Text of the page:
The range of the G3M and G4M contributed to a demand for great range in a fighter aircraft. This partly drove the requirements for the A6M Zero which was as noteworthy for its range as for its maneuverability. Both qualities were again purchased at the expense of light construction and flammability that later contributed to the A6M's high casualty rates as the war progressed.
As Japan moved toward war during 1940, Yamamoto gradually moved toward strategic as well as tactical innovation, again with mixed results. Prompted by talented young officers such as Lieutenant Commander Minoru Genda, Yamamoto approved the reorganization of Japanese carrier forces into the First Air Fleet, a consolidated striking force that gathered Japan's six largest carriers into one unit. This innovation gave great striking capacity, but also concentrated the vulnerable carriers into a compact target; both boon and bane would be realized in war. Yamamoto also oversaw the organization of a similar large land-based organization in the 11th Air Fleet, which would later use the G3M and G4M to neutralize American air forces in the Philippines and sink the British Force "Z".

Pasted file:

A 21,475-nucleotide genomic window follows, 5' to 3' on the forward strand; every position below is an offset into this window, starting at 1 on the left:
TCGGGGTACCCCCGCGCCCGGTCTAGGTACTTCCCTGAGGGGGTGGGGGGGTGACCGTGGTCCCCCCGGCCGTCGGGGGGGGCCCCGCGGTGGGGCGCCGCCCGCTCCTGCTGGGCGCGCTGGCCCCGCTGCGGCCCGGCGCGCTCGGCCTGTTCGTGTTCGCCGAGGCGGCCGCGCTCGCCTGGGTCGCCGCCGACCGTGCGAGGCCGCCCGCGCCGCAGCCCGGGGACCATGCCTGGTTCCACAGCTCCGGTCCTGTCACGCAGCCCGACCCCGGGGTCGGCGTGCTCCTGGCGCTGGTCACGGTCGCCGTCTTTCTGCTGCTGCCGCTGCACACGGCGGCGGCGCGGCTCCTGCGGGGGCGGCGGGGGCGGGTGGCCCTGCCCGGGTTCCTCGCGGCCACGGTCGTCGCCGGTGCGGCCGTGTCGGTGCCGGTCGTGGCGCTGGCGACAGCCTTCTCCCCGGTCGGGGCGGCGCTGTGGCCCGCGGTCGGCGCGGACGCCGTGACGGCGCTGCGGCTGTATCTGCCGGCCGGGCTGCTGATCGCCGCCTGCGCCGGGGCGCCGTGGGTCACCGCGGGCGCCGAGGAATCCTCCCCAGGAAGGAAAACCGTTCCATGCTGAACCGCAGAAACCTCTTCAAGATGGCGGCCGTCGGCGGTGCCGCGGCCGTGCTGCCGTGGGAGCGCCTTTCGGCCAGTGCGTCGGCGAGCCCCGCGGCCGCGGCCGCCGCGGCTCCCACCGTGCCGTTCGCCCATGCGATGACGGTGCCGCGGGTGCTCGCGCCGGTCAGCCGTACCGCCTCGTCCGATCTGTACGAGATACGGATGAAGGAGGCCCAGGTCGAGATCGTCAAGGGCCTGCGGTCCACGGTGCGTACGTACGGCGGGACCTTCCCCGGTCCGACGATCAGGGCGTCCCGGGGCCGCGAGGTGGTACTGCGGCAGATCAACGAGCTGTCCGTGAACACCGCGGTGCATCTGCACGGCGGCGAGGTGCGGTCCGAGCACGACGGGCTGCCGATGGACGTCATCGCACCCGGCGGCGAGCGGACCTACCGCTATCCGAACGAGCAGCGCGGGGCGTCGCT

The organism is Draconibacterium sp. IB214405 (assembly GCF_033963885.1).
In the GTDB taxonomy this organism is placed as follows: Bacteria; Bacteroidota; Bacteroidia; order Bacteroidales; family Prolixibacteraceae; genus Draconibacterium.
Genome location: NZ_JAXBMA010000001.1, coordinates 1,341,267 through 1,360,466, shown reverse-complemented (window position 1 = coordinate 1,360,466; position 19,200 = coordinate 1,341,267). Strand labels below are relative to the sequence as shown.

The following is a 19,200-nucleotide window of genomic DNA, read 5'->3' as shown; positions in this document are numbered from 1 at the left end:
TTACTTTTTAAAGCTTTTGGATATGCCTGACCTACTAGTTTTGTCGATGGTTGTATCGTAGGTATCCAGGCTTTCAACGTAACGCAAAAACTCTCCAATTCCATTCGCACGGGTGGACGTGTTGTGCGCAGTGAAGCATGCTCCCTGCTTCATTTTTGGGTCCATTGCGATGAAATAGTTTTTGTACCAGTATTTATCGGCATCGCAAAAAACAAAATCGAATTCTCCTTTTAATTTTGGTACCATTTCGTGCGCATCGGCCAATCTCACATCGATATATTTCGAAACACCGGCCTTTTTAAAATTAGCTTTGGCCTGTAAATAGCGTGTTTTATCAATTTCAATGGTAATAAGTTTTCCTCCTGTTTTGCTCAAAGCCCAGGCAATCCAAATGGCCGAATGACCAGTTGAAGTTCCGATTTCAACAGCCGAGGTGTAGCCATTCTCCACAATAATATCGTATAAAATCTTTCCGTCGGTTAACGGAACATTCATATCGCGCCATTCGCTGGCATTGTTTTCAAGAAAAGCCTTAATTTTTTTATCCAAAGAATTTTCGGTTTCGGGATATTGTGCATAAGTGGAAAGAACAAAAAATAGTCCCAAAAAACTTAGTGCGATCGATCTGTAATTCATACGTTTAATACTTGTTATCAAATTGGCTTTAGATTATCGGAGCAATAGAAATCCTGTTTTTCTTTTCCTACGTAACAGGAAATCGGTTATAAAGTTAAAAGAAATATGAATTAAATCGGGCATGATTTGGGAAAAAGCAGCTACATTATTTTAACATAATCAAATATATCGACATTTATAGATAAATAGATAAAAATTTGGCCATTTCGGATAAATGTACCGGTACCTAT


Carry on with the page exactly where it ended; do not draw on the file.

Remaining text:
In January 1941, Yamamoto went even further and proposed a radical revision of Japanese naval strategy. For two decades, in keeping with the doctrine of Captain Alfred T. Mahan, the Naval General Staff had planned in terms of Japanese light surface forces, submarines and land-based air units whittling down the American Fleet as it advanced across the Pacific until the Japanese Navy engaged it in a climactic "Decisive Battle" in the northern Philippine Sea (between the Ryukyu Islands and the Marianas Islands), with battleships meeting in the traditional exchange between battle lines.